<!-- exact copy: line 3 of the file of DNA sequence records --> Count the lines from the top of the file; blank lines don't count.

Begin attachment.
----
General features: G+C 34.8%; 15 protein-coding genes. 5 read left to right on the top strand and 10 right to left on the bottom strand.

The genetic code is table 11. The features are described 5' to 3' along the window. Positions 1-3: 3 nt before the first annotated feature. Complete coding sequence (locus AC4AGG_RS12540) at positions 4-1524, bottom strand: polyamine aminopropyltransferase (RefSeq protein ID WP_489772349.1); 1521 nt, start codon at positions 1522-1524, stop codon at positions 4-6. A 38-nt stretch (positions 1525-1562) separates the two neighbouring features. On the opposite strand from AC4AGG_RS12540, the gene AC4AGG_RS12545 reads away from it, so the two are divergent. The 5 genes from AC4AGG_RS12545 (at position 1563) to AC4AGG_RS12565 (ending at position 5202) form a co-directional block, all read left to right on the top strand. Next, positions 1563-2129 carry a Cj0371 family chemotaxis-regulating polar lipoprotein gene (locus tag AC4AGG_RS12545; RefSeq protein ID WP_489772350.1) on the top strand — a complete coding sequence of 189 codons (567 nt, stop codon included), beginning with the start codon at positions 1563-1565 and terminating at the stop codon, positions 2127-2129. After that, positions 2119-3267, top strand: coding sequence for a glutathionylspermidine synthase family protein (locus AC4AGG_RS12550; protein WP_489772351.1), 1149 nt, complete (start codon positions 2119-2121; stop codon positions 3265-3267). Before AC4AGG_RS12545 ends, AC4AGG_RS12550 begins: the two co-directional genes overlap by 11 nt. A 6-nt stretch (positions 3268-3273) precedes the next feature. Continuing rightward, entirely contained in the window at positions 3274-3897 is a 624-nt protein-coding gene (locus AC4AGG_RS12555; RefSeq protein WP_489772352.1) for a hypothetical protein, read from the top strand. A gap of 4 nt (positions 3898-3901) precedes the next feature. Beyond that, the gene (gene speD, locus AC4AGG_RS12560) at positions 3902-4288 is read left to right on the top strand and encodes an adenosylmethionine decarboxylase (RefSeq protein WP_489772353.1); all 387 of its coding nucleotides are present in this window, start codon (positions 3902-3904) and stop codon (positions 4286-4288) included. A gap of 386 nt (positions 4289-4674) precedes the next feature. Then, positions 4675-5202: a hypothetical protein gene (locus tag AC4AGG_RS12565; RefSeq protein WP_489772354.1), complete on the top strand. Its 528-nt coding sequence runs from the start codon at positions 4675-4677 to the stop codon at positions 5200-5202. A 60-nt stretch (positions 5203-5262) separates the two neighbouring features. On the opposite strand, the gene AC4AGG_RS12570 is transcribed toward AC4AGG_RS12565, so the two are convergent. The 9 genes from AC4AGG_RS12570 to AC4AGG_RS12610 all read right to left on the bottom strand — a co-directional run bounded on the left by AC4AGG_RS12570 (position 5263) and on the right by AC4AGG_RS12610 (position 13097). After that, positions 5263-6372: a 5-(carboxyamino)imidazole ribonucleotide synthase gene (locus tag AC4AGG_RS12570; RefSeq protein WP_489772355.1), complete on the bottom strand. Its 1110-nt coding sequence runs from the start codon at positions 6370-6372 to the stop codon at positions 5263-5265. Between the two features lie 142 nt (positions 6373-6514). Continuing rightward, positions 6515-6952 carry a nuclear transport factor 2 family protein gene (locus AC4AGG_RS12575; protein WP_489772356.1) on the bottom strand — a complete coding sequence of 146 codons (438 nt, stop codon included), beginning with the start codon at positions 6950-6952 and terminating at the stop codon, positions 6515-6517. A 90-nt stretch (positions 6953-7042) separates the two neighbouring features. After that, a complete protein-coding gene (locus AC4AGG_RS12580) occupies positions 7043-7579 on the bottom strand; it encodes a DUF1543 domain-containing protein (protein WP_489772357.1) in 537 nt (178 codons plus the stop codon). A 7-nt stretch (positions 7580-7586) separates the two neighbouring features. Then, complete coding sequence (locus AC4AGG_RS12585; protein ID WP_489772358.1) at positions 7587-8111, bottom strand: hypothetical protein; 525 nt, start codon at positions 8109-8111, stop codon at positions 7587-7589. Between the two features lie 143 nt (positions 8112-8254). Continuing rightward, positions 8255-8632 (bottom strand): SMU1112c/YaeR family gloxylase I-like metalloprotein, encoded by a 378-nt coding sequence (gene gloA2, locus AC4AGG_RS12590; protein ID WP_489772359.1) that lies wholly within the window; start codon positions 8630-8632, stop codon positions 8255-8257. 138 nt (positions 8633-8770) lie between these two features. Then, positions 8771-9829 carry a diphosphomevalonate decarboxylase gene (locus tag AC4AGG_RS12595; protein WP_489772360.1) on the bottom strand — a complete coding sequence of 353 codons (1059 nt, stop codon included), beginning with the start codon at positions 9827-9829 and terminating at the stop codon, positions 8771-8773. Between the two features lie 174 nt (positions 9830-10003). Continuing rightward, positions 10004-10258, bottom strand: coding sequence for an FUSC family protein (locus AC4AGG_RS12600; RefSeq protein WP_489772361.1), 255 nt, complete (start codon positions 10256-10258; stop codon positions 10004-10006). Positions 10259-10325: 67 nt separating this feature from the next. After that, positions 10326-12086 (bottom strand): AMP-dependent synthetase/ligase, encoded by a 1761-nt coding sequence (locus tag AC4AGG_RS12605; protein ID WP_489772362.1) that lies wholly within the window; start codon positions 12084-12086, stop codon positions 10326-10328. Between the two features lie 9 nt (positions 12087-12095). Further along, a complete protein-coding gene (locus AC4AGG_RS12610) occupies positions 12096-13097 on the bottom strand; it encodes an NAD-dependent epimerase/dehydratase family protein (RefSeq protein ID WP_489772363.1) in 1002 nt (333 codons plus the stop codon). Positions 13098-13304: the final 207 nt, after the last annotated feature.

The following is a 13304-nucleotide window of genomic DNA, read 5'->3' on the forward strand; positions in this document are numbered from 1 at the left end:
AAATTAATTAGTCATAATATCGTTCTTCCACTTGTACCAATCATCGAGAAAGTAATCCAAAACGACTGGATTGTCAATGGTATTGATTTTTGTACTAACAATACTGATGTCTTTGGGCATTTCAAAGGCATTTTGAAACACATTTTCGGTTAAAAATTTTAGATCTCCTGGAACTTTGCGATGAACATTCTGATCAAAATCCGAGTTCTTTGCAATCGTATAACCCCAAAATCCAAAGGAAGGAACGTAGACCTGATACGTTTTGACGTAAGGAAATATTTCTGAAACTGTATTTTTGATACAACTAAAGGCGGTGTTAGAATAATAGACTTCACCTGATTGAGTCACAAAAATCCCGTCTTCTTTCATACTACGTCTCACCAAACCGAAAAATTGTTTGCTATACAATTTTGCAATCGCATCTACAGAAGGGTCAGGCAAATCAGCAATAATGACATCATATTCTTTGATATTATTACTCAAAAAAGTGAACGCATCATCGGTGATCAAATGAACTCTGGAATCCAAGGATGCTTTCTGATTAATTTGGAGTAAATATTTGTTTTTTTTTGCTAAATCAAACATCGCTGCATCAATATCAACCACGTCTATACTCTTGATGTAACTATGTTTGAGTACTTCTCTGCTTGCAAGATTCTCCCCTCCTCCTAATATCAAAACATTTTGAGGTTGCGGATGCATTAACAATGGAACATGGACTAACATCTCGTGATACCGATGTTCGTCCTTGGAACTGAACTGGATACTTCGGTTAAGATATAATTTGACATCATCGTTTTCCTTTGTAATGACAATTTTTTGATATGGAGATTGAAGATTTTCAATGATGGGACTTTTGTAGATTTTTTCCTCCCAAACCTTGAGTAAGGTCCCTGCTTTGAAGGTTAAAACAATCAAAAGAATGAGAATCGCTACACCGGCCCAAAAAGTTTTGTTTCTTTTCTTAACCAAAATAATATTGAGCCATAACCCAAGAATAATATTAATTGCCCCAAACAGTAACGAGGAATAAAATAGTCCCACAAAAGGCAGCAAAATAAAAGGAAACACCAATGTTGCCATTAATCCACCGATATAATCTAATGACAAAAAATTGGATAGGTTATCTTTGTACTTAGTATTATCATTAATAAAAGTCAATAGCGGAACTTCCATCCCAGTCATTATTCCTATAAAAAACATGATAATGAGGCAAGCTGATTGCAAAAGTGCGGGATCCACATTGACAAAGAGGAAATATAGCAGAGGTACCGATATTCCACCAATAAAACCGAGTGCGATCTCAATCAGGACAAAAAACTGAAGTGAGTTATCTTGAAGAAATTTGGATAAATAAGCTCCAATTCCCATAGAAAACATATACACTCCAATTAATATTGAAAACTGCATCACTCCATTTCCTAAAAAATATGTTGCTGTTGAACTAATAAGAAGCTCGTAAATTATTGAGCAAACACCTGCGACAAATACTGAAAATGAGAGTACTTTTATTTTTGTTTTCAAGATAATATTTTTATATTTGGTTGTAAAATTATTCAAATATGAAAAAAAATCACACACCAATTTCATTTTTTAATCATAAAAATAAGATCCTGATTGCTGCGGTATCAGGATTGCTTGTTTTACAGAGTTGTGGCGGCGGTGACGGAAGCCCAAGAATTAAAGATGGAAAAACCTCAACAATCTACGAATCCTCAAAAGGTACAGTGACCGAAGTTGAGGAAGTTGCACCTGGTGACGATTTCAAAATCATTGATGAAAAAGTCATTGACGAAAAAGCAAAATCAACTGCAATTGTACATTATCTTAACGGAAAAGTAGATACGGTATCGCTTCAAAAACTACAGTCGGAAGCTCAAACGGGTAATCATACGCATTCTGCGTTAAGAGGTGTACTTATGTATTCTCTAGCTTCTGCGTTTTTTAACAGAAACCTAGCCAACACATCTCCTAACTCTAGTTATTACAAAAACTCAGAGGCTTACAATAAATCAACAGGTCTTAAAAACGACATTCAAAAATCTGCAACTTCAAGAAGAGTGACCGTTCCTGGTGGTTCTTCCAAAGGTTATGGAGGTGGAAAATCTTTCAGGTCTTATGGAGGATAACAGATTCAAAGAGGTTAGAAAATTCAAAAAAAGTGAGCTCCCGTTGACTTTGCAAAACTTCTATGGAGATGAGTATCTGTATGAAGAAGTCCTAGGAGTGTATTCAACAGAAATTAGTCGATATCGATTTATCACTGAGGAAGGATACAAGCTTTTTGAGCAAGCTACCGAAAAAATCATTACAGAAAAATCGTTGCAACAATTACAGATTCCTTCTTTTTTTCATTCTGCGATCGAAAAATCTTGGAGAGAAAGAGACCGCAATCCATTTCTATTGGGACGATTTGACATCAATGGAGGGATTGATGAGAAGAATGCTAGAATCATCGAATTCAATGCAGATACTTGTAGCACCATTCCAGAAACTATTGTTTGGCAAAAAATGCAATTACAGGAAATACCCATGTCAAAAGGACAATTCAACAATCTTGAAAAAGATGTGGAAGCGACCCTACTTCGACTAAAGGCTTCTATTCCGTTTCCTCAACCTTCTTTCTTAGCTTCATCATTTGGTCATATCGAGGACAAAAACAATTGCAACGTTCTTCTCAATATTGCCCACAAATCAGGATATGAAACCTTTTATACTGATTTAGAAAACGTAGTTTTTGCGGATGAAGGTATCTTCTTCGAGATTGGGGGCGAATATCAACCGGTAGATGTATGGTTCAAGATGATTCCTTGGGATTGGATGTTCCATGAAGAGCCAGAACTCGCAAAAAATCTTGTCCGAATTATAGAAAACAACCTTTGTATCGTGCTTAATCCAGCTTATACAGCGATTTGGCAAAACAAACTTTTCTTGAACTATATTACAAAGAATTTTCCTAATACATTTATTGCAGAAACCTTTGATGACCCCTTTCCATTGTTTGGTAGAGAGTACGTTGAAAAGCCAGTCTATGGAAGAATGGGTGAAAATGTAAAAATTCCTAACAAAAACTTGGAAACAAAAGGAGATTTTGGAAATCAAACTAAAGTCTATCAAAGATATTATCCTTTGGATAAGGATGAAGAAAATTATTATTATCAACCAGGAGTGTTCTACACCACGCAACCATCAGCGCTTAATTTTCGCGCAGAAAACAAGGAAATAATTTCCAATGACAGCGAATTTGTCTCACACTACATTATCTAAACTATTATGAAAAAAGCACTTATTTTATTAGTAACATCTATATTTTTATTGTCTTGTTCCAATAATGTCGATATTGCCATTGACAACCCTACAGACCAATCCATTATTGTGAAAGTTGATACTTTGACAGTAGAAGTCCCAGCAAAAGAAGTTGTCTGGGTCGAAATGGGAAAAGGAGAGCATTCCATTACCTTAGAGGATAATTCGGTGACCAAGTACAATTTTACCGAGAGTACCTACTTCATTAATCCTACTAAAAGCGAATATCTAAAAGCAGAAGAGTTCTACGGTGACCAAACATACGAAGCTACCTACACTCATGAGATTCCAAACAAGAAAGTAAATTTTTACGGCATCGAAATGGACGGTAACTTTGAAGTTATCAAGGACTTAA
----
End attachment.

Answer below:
The following is a 13304-nucleotide window of genomic DNA, read 5'->3' on the forward strand; positions in this document are numbered from 1 at the left end: